The Cure night almost wasn't going to happen, and this would've been the sole goth-y night at Transmission in October. Luckily, Jake decided to go with The Cure (which meant I got to use the poster I'd already made), and think of something different for this night. Like last year's Transmission Halloween, this one is named after a Bauhaus song. I didn't know the name of the night before I made this, so I just did something that felt like Goth and Post-Punk and minimal. I was really feeling October when I made it, basically. I don't know why, but Futura is a great "dark" font without being grunge, which seems to happen a lot, I've seen (at least with Goth nights in Minneapolis).
In terms of the design itself, I drew inspiration from the following:
Which, when you look at all those, you might wonder if I ever come up with anything on my own. Well, I do. It's not like I keep one image open and constantly look to it when I'm in InDesign. I simply draw bits of ideas from several things and blend it. That's what creative problem solving is all about. When I see something that inspires me, I not only save it to a folder on my computer, but I somehow lock it away in my brain, so that when I need to come up with an idea, I can just open the filing cabinet in my brain and pull something out pretty quickly.
Anyway, the whole Bauhaus movement was also a huge influence here. It makes sense, after all (and I think Bauhaus couldn't have chosen a better name for their band).
This took about 10 minutes and I did it to relax after dealing with a bunch of business-type BS all day. It's great that my escape from work is more work.
So this is kind of a cool thing. I got the nod from Jake (obv) to do a poster for this free event at Brit's Pub at the end of October (a halloween party that coincides exactly with their 20th anniversary).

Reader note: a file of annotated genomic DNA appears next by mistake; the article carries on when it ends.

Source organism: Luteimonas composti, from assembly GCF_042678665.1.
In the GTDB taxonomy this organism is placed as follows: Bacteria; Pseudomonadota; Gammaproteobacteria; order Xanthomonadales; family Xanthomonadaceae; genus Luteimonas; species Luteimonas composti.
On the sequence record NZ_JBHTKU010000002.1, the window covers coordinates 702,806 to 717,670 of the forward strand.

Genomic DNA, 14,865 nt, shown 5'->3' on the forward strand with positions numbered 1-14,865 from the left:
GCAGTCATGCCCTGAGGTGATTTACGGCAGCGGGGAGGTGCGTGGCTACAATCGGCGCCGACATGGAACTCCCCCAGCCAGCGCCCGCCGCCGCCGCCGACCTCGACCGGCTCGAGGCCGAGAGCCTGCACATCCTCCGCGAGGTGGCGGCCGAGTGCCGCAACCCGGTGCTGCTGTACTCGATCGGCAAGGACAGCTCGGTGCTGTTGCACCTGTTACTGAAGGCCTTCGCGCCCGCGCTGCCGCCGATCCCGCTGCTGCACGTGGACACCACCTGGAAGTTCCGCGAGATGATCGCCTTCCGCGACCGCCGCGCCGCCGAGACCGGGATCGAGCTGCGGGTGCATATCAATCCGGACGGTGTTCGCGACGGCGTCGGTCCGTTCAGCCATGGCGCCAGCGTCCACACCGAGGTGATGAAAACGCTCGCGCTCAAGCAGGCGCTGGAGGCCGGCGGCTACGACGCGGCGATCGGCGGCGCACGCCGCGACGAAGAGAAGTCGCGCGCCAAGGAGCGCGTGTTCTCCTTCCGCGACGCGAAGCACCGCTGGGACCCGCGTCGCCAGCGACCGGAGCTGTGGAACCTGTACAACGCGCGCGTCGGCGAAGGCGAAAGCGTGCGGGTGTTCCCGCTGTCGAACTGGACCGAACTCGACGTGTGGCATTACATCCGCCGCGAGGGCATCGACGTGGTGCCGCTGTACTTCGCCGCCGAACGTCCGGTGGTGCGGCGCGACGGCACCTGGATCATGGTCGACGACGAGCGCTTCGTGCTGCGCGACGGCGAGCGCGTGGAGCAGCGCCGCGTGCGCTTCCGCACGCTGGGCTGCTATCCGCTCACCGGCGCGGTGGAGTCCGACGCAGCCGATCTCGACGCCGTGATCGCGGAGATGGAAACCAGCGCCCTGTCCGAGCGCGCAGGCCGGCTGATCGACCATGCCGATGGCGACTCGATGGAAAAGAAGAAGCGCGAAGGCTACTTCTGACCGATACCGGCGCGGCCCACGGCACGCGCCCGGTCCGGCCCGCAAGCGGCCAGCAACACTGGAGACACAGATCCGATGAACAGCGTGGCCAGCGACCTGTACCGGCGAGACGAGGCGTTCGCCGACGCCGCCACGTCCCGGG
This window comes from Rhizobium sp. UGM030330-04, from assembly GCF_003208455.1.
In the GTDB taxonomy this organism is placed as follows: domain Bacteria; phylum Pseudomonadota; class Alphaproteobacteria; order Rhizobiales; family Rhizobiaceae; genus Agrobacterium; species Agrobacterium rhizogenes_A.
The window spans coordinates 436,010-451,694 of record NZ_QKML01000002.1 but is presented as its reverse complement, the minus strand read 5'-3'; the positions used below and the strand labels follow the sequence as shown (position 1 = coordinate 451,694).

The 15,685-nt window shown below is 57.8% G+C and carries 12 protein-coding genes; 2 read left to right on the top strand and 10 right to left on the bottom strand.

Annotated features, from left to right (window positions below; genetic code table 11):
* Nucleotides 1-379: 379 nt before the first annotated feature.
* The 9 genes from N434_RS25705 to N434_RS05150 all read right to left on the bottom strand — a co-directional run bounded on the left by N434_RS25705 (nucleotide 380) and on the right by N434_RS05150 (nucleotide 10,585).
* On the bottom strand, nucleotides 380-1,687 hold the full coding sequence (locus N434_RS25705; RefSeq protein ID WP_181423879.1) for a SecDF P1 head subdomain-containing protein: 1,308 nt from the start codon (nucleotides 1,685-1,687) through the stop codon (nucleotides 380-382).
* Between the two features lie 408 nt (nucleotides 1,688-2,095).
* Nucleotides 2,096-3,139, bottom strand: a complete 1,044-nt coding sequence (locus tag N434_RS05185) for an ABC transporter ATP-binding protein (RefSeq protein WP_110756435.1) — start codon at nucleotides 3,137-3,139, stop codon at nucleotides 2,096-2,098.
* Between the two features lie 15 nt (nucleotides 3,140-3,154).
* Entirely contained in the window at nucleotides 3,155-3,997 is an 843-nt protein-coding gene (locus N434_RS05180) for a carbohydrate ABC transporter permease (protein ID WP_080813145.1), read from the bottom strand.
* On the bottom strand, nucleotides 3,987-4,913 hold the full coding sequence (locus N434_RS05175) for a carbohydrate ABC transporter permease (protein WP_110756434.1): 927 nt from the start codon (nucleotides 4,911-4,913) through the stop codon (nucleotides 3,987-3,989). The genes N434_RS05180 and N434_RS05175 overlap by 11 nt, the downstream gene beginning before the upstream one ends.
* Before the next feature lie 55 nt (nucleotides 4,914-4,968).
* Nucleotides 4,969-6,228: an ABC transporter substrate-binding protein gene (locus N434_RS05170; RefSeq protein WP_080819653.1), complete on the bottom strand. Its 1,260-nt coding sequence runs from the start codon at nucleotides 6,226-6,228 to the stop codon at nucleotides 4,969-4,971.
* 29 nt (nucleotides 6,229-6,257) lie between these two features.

For someone like me (a raging Anglophile), Brit's Pub is a paradise, and I'm always happy to do work for a place like that (who not only PAYS me, but gives me a gift certificate to their bar).
I've been, like, the busiest person ever lately with school and basically feeling like a small business owner. I did a first draft of this poster pretty quickly one day, and it was fine, but, admittedly, shite. It looked gimmicky, and I think part of me knew what I was doing. I didn't have a ton to work off of, as far as guidelines. Jake suggested the Union Jack in black and orange, and the Brit's 20th Anniversary logo. I don't have a copy of the original version anymore, but I kind of made it look 1800's Naval/Pirate-y. I sent it along, and was told to make it "sexier, edgier." In a moment of desperation, I asked Jake to tell me what to do, since I was feeling so creatively stretched.
He told me to maybe do some silhouettes, which I was very hesitant to comply with because I feel like I have done it to death. Instead, I decided to ditch my current fonts, and switch to something sexy and slim, and hell, why not a diagonal alignment. It was hard trying to work the logo in on a slant, but I ended up making work.
If I may be perfectly honest and abandon all modesty, I think this is probably my best typographical work ever. I love the font choices I made, and the two alignments that separate the performers info from the rest of it. The logo is prominently featured at top (another thing they requested) and I still kept the union jack, though smaller, and it doesn't look bulky or tacked on. I feel the alignment (on a slant) makes the whole thing much more interesting but still easy to read. I wish I could use this template for everything. I'm glad to do it for a venue who will display it, and one that I like so much. Not only that, but Solid Gold is awesome, and it makes me giddy to have made something with their name on it.
Stuff like this really makes me proud to do what I do.
This was supposedly Jake's first-ever night dedicated to The Cure, which I find shocking. They're such a great band that has such a huge impact on the night. He first alluded to the night in the Summer time, which excited me, and provoked me to do this poster early on.
The Cure were one of the first bands to do the Goth thing. I wanted to play to that look, since I really LOVE the music they made during that phase. For some reason, Goth is heavily associated with victorian dress, so I made a sort of old fashioned Victorian style poster with a silhouette of Robert Smith (whose hair is really that ridiculous). I had those little vector flourishes leftover from a couple years ago, and figured they'd go well.
I originally was probably going to do something more, with a baroque-style background, just super fussy and ancient looking. But, I think my OCD would get the best of me in that situation and I'd end up editing everything.